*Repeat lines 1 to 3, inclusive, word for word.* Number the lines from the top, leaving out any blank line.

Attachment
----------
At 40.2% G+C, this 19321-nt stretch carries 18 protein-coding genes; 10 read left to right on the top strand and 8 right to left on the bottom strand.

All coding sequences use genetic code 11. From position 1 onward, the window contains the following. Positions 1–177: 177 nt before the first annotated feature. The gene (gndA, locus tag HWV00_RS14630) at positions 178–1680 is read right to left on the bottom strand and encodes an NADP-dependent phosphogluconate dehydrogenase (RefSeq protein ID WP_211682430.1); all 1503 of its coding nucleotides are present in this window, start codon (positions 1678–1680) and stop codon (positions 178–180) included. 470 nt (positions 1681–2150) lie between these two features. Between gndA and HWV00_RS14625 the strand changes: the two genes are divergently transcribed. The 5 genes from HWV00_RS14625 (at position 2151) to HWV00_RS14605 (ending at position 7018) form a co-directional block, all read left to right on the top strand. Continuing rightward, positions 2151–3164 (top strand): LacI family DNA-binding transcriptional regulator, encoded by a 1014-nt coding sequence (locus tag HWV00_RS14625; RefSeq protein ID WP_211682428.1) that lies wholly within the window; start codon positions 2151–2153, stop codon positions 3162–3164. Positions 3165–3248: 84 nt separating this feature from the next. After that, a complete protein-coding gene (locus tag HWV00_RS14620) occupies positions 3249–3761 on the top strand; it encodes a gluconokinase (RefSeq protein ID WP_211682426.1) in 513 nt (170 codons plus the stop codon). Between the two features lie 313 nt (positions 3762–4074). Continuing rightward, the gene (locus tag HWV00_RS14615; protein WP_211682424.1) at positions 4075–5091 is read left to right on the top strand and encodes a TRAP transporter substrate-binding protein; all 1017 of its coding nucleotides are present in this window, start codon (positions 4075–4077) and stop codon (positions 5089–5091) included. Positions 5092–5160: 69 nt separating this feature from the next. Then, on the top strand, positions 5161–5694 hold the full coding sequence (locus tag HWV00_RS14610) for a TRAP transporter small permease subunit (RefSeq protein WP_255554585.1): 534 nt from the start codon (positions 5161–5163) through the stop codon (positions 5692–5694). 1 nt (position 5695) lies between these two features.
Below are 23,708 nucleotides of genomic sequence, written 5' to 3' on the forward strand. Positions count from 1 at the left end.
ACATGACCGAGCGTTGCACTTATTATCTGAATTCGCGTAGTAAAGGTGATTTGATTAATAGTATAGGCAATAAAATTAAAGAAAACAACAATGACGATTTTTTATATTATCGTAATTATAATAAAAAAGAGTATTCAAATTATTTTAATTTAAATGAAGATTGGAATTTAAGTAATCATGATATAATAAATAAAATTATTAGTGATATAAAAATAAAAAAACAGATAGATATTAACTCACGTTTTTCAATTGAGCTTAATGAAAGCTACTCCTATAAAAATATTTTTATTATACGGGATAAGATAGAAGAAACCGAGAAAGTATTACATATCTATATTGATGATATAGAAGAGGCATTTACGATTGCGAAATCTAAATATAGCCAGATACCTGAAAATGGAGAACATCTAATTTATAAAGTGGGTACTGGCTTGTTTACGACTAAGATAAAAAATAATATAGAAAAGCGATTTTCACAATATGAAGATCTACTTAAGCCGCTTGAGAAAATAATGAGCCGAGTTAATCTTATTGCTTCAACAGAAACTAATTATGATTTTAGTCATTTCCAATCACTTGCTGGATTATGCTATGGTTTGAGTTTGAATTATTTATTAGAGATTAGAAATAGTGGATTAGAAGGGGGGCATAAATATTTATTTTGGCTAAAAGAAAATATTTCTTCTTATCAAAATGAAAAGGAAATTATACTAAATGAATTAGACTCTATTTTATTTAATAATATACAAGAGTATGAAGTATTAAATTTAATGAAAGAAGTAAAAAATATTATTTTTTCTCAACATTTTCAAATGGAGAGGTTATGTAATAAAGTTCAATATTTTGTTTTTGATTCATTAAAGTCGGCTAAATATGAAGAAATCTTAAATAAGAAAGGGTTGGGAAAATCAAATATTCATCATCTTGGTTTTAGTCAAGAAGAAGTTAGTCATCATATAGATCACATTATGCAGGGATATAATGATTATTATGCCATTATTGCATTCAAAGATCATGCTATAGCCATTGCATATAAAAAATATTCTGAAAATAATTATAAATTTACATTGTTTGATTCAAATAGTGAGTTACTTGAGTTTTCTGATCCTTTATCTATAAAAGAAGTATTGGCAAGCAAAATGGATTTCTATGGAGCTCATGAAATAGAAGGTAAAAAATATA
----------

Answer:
At 40.2% G+C, this 19321-nt stretch carries 18 protein-coding genes; 10 read left to right on the top strand and 8 right to left on the bottom strand.

All coding sequences use genetic code 11. From position 1 onward, the window contains the following. Positions 1–177: 177 nt before the first annotated feature. The gene (gndA, locus tag HWV00_RS14630) at positions 178–1680 is read right to left on the bottom strand and encodes an NADP-dependent phosphogluconate dehydrogenase (RefSeq protein ID WP_211682430.1); all 1503 of its coding nucleotides are present in this window, start codon (positions 1678–1680) and stop codon (positions 178–180) included. 470 nt (positions 1681–2150) lie between these two features. Between gndA and HWV00_RS14625 the strand changes: the two genes are divergently transcribed. The 5 genes from HWV00_RS14625 (at position 2151) to HWV00_RS14605 (ending at position 7018) form a co-directional block, all read left to right on the top strand. Continuing rightward, positions 2151–3164 (top strand): LacI family DNA-binding transcriptional regulator, encoded by a 1014-nt coding sequence (locus tag HWV00_RS14625; RefSeq protein ID WP_211682428.1) that lies wholly within the window; start codon positions 2151–2153, stop codon positions 3162–3164. Positions 3165–3248: 84 nt separating this feature from the next. After that, a complete protein-coding gene (locus tag HWV00_RS14620) occupies positions 3249–3761 on the top strand; it encodes a gluconokinase (RefSeq protein ID WP_211682426.1) in 513 nt (170 codons plus the stop codon). Between the two features lie 313 nt (positions 3762–4074). Continuing rightward, the gene (locus tag HWV00_RS14615; protein WP_211682424.1) at positions 4075–5091 is read left to right on the top strand and encodes a TRAP transporter substrate-binding protein; all 1017 of its coding nucleotides are present in this window, start codon (positions 4075–4077) and stop codon (positions 5089–5091) included. Positions 5092–5160: 69 nt separating this feature from the next. Then, on the top strand, positions 5161–5694 hold the full coding sequence (locus tag HWV00_RS14610) for a TRAP transporter small permease subunit (RefSeq protein WP_255554585.1): 534 nt from the start codon (positions 5161–5163) through the stop codon (positions 5692–5694). 1 nt (position 5695) lies between these two features.
Below are 23,708 nucleotides of genomic sequence, written 5' to 3' on the forward strand. Positions count from 1 at the left end.